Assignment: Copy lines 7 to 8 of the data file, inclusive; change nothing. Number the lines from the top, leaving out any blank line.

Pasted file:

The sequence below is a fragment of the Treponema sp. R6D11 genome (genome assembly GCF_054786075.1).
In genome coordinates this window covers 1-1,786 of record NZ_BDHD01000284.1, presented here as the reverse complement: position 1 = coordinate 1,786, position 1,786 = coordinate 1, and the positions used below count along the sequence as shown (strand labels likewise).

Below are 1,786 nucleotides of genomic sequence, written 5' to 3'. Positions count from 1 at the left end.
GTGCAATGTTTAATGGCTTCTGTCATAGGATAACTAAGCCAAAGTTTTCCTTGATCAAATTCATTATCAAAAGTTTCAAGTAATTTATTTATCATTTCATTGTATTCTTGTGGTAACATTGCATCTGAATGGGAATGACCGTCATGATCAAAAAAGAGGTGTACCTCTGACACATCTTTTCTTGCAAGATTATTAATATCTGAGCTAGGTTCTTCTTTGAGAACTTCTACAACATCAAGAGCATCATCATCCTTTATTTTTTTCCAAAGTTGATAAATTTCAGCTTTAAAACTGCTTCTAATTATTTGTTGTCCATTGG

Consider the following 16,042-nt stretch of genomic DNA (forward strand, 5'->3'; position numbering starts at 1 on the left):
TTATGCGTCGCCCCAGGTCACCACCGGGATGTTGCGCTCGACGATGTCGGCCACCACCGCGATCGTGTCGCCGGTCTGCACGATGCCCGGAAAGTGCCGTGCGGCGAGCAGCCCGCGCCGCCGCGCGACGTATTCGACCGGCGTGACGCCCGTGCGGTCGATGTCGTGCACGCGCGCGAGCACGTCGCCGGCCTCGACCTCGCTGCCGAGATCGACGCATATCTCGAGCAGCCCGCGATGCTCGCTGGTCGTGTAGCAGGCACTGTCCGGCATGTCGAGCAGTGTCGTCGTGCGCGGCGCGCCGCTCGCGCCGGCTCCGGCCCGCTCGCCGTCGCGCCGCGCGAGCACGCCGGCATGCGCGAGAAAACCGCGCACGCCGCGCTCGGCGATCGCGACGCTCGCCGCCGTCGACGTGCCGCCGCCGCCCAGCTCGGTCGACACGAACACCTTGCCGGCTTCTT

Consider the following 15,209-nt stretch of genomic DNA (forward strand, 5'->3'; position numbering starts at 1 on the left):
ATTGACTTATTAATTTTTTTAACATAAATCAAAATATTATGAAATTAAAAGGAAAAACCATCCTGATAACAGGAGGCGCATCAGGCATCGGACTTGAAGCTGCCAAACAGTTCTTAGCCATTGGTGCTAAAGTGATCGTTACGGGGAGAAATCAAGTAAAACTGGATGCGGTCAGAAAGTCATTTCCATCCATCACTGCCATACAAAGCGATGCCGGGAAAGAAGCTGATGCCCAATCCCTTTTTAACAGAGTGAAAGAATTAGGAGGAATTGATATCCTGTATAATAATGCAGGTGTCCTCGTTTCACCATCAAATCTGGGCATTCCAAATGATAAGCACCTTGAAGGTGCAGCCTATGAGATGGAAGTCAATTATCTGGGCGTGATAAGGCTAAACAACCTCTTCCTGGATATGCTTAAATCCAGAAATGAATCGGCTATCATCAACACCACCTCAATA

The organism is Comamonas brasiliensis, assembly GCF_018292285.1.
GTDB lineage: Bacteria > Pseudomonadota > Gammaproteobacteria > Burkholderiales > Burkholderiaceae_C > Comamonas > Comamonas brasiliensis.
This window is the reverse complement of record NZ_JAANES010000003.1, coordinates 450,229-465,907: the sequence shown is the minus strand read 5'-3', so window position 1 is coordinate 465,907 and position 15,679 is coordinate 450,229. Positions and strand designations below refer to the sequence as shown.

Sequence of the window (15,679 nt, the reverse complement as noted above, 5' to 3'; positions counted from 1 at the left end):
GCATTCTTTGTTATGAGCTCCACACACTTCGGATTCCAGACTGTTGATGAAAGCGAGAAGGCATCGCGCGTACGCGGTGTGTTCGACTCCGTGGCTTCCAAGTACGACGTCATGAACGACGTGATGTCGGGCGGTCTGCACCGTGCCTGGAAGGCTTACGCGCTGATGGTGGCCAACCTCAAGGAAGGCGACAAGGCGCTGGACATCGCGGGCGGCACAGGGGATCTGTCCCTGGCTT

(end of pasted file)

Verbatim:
Consider the following 15,209-nt stretch of genomic DNA (forward strand, 5'->3'; position numbering starts at 1 on the left):
ATTGACTTATTAATTTTTTTAACATAAATCAAAATATTATGAAATTAAAAGGAAAAACCATCCTGATAACAGGAGGCGCATCAGGCATCGGACTTGAAGCTGCCAAACAGTTCTTAGCCATTGGTGCTAAAGTGATCGTTACGGGGAGAAATCAAGTAAAACTGGATGCGGTCAGAAAGTCATTTCCATCCATCACTGCCATACAAAGCGATGCCGGGAAAGAAGCTGATGCCCAATCCCTTTTTAACAGAGTGAAAGAATTAGGAGGAATTGATATCCTGTATAATAATGCAGGTGTCCTCGTTTCACCATCAAATCTGGGCATTCCAAATGATAAGCACCTTGAAGGTGCAGCCTATGAGATGGAAGTCAATTATCTGGGCGTGATAAGGCTAAACAACCTCTTCCTGGATATGCTTAAATCCAGAAATGAATCGGCTATCATCAACACCACCTCAATA